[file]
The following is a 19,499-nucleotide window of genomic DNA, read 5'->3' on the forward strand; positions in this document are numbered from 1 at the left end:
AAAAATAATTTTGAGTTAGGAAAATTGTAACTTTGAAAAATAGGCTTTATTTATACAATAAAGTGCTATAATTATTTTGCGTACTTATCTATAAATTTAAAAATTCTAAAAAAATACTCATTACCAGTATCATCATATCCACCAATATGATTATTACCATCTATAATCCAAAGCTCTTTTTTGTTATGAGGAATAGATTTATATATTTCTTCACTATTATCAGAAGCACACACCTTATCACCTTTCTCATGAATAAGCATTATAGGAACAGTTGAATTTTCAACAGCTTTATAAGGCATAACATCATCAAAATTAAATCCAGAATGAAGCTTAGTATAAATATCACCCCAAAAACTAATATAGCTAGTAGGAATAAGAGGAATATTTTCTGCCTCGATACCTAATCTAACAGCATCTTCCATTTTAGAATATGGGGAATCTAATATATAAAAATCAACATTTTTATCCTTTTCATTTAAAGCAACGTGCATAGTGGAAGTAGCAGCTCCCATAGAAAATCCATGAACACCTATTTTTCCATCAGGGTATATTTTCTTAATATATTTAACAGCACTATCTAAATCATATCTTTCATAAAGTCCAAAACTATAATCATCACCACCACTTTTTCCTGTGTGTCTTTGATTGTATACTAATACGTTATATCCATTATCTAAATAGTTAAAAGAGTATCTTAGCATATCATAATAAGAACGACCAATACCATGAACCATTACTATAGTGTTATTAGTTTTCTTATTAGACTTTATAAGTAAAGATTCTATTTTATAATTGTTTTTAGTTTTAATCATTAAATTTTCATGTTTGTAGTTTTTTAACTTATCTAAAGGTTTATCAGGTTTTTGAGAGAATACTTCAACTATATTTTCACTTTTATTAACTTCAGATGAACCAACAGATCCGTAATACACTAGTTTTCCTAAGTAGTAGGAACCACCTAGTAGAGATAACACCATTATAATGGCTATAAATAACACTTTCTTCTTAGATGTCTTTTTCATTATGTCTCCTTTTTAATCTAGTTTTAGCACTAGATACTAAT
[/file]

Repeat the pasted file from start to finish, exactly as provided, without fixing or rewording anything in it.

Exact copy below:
The following is a 19,499-nucleotide window of genomic DNA, read 5'->3' on the forward strand; positions in this document are numbered from 1 at the left end:
AAAAATAATTTTGAGTTAGGAAAATTGTAACTTTGAAAAATAGGCTTTATTTATACAATAAAGTGCTATAATTATTTTGCGTACTTATCTATAAATTTAAAAATTCTAAAAAAATACTCATTACCAGTATCATCATATCCACCAATATGATTATTACCATCTATAATCCAAAGCTCTTTTTTGTTATGAGGAATAGATTTATATATTTCTTCACTATTATCAGAAGCACACACCTTATCACCTTTCTCATGAATAAGCATTATAGGAACAGTTGAATTTTCAACAGCTTTATAAGGCATAACATCATCAAAATTAAATCCAGAATGAAGCTTAGTATAAATATCACCCCAAAAACTAATATAGCTAGTAGGAATAAGAGGAATATTTTCTGCCTCGATACCTAATCTAACAGCATCTTCCATTTTAGAATATGGGGAATCTAATATATAAAAATCAACATTTTTATCCTTTTCATTTAAAGCAACGTGCATAGTGGAAGTAGCAGCTCCCATAGAAAATCCATGAACACCTATTTTTCCATCAGGGTATATTTTCTTAATATATTTAACAGCACTATCTAAATCATATCTTTCATAAAGTCCAAAACTATAATCATCACCACCACTTTTTCCTGTGTGTCTTTGATTGTATACTAATACGTTATATCCATTATCTAAATAGTTAAAAGAGTATCTTAGCATATCATAATAAGAACGACCAATACCATGAACCATTACTATAGTGTTATTAGTTTTCTTATTAGACTTTATAAGTAAAGATTCTATTTTATAATTGTTTTTAGTTTTAATCATTAAATTTTCATGTTTGTAGTTTTTTAACTTATCTAAAGGTTTATCAGGTTTTTGAGAGAATACTTCAACTATATTTTCACTTTTATTAACTTCAGATGAACCAACAGATCCGTAATACACTAGTTTTCCTAAGTAGTAGGAACCACCTAGTAGAGATAACACCATTATAATGGCTATAAATAACACTTTCTTCTTAGATGTCTTTTTCATTATGTCTCCTTTTTAATCTAGTTTTAGCACTAGATACTAAT